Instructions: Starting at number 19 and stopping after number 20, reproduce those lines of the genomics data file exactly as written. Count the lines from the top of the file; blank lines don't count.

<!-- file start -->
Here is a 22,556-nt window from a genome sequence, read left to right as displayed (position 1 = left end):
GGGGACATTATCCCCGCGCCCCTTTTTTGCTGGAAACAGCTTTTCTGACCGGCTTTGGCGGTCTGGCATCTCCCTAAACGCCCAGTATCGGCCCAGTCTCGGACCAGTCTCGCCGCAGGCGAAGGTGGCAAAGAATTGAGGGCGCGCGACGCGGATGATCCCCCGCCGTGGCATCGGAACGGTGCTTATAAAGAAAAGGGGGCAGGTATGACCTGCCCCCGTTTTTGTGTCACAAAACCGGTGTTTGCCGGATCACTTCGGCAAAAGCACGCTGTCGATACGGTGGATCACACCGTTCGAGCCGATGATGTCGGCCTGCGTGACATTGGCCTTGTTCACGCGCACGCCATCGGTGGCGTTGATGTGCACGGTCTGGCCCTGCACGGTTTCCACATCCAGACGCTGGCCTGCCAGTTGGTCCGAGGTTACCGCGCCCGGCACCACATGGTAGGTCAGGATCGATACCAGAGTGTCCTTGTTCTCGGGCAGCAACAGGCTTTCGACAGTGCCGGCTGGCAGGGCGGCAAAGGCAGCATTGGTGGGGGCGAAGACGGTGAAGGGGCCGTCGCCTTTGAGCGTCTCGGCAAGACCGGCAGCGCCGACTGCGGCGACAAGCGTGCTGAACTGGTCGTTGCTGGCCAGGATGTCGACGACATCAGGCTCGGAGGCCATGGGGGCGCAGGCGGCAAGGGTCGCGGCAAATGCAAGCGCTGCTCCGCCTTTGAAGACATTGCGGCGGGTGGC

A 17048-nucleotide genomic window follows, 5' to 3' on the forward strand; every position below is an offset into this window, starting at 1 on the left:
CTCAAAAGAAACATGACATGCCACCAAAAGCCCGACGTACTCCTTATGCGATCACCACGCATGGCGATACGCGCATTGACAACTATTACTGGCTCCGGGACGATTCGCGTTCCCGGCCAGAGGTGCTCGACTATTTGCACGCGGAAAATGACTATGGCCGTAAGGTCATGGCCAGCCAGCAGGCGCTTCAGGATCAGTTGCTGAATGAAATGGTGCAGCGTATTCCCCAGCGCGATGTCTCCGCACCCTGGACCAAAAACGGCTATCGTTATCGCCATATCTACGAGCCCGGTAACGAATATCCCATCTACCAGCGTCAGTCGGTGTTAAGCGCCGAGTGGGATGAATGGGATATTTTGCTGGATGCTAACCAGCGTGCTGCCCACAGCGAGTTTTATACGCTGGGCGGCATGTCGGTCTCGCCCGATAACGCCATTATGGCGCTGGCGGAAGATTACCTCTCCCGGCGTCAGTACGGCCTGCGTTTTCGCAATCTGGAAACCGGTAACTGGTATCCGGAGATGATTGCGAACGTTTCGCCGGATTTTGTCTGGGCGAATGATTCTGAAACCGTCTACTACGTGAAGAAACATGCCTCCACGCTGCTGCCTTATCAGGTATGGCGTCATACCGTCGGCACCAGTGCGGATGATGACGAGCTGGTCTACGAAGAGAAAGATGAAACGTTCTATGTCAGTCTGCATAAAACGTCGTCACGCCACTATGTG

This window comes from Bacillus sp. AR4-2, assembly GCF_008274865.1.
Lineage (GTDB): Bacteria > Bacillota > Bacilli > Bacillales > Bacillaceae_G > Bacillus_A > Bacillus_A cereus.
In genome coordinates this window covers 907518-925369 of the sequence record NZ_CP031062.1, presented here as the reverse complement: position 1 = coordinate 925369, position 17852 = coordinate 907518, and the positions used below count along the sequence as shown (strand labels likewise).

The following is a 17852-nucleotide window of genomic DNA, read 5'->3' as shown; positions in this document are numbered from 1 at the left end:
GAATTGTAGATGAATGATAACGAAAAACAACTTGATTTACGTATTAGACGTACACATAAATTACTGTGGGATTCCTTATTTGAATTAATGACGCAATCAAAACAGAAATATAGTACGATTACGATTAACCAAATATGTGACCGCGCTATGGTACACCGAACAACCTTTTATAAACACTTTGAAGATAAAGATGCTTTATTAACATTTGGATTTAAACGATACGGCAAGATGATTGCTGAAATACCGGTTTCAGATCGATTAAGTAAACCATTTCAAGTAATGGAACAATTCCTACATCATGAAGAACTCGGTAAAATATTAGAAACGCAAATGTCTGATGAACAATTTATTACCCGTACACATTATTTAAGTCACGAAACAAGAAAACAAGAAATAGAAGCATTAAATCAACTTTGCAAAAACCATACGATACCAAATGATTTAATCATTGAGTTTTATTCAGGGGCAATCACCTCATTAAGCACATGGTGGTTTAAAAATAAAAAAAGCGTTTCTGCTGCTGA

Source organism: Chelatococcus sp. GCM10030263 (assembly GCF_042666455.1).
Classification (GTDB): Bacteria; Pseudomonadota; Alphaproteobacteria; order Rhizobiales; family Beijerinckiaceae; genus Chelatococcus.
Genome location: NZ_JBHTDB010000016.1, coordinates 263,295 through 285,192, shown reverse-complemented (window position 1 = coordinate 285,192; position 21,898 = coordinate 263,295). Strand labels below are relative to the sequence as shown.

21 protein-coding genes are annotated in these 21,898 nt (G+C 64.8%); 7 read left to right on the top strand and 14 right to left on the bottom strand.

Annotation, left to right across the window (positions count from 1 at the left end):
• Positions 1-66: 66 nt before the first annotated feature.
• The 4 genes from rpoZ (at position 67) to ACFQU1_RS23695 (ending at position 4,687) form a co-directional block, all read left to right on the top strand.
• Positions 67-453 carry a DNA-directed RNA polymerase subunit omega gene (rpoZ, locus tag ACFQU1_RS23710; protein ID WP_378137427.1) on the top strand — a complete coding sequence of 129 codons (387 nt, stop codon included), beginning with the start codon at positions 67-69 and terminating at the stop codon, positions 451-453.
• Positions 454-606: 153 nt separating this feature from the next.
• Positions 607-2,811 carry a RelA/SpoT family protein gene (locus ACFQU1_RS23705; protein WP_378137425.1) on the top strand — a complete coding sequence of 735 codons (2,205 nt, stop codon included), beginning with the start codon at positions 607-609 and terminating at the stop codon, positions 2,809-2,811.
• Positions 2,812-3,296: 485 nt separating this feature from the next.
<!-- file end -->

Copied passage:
• Positions 607-2,811 carry a RelA/SpoT family protein gene (locus ACFQU1_RS23705; protein WP_378137425.1) on the top strand — a complete coding sequence of 735 codons (2,205 nt, stop codon included), beginning with the start codon at positions 607-609 and terminating at the stop codon, positions 2,809-2,811.
• Positions 2,812-3,296: 485 nt separating this feature from the next.